As I spent time thinking about a former neighbour who recently passed away from cancer, it struck me that he is a good example of the diversity in people that makes agriculture so great.
We have full time farmers, many thousands of them who are the rock of the sector, but we also have other very smart and accomplished people who do their part to make technology and programs work for farms. They help drive the incessant productivity improvements that keep agriculture viable.
Most of those people have some sort of root buried deep in rural communities and farms, which keeps them dedicated to the sector and for many of them, returning to their family farms.
Donald Sanderson was one of those people. He was raised on a farm across the road and down one farm from my family’s farm. He was always interested in the farm, but he turned out to be a gifted engineer and the agriculture sector is lucky he turned his talents to the sector he cared about.
He studied engineering at the University of Guelph and had a career in which he dedicated himself to finding solutions to farmer problems.
He worked for Vicon, Case IH and most recently for Agrisolutions, where he helped create the Ingersoll Soil Razor wavy coulters that revolutionized tillage during the move to vertical tillage over the past decade. He held four patents, mostly related to tillage.
I’d run into Donald at farm shows across North America and we’d have good chats about the state of the industry and the state of our small corner of Howick Township.
Like many who moved away from the farm, but who work in agriculture, he remained dedicated to where he was raised and the family farm there.
When his father passed away, Donald continued to run the farm, during weekends and sometimes after work.
I’d see him occasionally when I was at home. He’d roar in the laneway with his aging Case IH Maxxum tractor looking for a tool or something to make into a part from my father’s vast collection of materials.
My dad says Donald could fix anything. He built a cab for one of the family tractors while in high school.
After his mother died and Donald’s cancer progressed, the family made the difficult decision to sell the home farm. Donald’s wife Fern said in a tribute to him that he was “heartbroken” when the farm was sold. He continued to run his other farm nearby, but had to hand over harvest to another neighbour last fall as the cancer made it difficult for him to get there. It’s hard to see the home farm inhabited by someone other than Sandersons, as my family worked with them for close to 50 years.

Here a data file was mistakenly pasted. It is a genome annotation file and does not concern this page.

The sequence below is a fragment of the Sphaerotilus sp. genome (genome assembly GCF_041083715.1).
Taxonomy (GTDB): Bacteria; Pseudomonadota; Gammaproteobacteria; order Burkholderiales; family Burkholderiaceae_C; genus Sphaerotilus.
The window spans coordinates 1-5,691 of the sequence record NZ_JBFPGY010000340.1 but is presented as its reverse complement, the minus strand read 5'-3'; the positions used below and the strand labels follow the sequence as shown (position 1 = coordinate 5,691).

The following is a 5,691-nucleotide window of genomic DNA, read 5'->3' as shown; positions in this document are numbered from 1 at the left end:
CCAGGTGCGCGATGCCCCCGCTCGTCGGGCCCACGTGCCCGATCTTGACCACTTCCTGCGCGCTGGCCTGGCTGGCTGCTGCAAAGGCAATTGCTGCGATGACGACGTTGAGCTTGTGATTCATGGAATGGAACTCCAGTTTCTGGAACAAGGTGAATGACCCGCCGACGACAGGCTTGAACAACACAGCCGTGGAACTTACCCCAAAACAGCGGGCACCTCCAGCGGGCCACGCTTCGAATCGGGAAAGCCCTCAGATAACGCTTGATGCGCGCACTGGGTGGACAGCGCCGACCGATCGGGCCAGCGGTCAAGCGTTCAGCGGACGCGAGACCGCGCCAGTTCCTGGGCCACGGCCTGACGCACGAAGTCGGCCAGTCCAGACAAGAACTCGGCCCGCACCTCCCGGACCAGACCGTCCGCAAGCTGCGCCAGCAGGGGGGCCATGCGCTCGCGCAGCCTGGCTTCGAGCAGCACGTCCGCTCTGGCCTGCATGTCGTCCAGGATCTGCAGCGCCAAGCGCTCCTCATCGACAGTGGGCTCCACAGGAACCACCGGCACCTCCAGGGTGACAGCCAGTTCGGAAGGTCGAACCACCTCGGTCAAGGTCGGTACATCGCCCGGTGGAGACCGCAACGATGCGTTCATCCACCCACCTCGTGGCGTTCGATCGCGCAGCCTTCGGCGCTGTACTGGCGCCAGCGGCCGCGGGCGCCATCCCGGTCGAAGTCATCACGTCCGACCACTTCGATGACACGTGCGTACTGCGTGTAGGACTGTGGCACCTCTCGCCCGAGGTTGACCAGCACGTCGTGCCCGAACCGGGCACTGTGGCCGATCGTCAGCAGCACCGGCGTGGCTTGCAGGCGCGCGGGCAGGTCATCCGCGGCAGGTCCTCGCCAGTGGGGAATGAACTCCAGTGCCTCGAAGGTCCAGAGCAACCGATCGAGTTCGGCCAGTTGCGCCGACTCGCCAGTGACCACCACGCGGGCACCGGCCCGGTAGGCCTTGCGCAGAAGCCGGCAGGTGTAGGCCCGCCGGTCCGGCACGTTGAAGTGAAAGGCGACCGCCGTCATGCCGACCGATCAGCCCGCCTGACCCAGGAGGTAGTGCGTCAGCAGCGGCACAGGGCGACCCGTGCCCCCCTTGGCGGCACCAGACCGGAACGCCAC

Donald’s four sisters all also graduated from the University of Guelph and some of them are scattered through the agriculture sector. His sister Lauranne taught agriculture in the Maritimes and any of you in Lambton County applying for OSCIA programs will know his sister Joanne, who farms there with her husband Rob Annett. Joanne said she had a plan to get Donald out to talk to farmers about equipment design from both a farmer and an engineering perspective when he retired.
There are Donald Sandersons in many places in the agriculture sector and we owe them a lot for their dedication to helping farmers, so often driven by a life-long and deep connection to the land.
Donald Sanderson died on May 2 at his home in Puslinch at age 62, with his wife Fern and his four daughters with him.
More food donations coming from farmers
Farmers continue to step up donating money and food to food banks, processing plant workers and their communities.
Pork producers, led by Perth County pork producers as part of their Pork Industry Gratitude Project, have put together close to $100,000 to fund projects like donating lunch to pork processing plant workers. The goal is to bring some positive news to the hog industry.
There continue to be dairy examples as well. Dairy Farmers of Ontario continued its large donations to food banks with $100,000 and up to 200,000 litres of milk to Feed Ontario. That’s in addition to the million litres of milk DFO donates to food banks annually.
As well, dairy farmer-owned Gay Lea Co-operative has sent its vintage milk delivery truck to visit front-line workers in the Greater Toronto Area, delivering baking kits and puzzles.